Crime Library: Criminal Minds and Methods

Vera Atkins: WWII Spy Boss

A Mistake in Identification

 

Vera Atkins <em>(Public Domain Image)</em>
Vera Atkins (Public Domain Image)
Vera continued working to tie up loose ends. On her return to England she interrogated Dr. Josef Goetz who was being held there. The German military had employed Goetz, previously a schoolteacher, to play the radios of captured agents and then impersonate those agents to the British.


This was not the first time Vera and Goetz had communicated. When Goetz was successfully impersonating captured agents, he had sent messages to Vera who had sent messages to him believing she was communicating with an SOE agent. One of them was Noor Inayat Khan. Goetz recalled that Noor had been captured in September or October 1943 and he had began impersonating her soon afterward.


Even as Vera interrogated Goetz, she received startling information. Another investigator had recovered a telegram from Sonja Olschanesky about Noor's capture. While Vera had concluded that Noor had used Sonja as an alias, this investigator revealed that Sonja had been an SOE agent locally recruited in Paris. Russian-born and Jewish, Sonia had been a courier.


Ironically, in view of Vera's erroneous belief that the two women were the same, their fates were intertwined. Sonia had warned London about Noor's capture on October 1, 1943 but was ignored as local recruits were not trusted to the same extent as those trained in Britain. Helm observes, "Had Sonia's warning been heeded at that time, Dr. Goetz's 'radio game' would have been exposed and probably halted there and then, saving countless SOE lives."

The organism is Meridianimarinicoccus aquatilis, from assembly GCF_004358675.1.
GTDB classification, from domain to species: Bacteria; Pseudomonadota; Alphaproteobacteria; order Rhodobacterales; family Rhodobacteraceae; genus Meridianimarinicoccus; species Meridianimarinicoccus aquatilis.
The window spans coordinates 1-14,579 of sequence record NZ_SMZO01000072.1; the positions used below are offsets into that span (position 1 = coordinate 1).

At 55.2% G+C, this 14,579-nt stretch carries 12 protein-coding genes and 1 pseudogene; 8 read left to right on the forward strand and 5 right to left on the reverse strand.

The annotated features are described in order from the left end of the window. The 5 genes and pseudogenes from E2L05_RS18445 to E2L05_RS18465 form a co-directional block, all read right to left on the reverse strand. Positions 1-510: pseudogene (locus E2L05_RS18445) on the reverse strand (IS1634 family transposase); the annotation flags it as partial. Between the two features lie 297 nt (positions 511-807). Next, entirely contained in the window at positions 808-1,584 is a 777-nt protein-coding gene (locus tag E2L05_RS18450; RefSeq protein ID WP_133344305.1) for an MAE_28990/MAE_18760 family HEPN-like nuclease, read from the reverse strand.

Soon information appeared reinforcing the notion that Noor's fate required further investigation. It was a letter from a woman named Yolande Lagrave who had been arrested by the Gestapo for working in the French Resistance. She wrote of being taken to Pforzheim prison where she met a woman who said she had parachuted into France from England. Unable to give her real name, she gave Lagrave a note saying her alias was Noor Baker and that she was from 4 Taviston Street, London. The letter stated that Noor was chained at wrists and ankles and never allowed out of her cell. Lagrave also said Noor was frequently beaten by prison guards. Nora was taken from Pforzheim in September 1944.


Vera was certain the letter writer was truthful. 4 Taviton Street had once been the address of Noor's family. If Nora was at Pforzheim in September 1944, she could hardly have died at Natzweiler three months before as Vera had believed. The investigation into Noor's fate had to be reopened.


However, Vera faced obstacles in returning to Germany. Wanting to return to civilian life, she had resigned her commission. Additionally, although she was a naturalized British citizen, not enough time had elapsed for her to receive a British passport.


The obstacles to a return to Germany fell when the prosecution team in the Ravensbruck trial requested her return. Because of the summons, British officials extended Vera's honorary commission and granted her authority to return to Germany.


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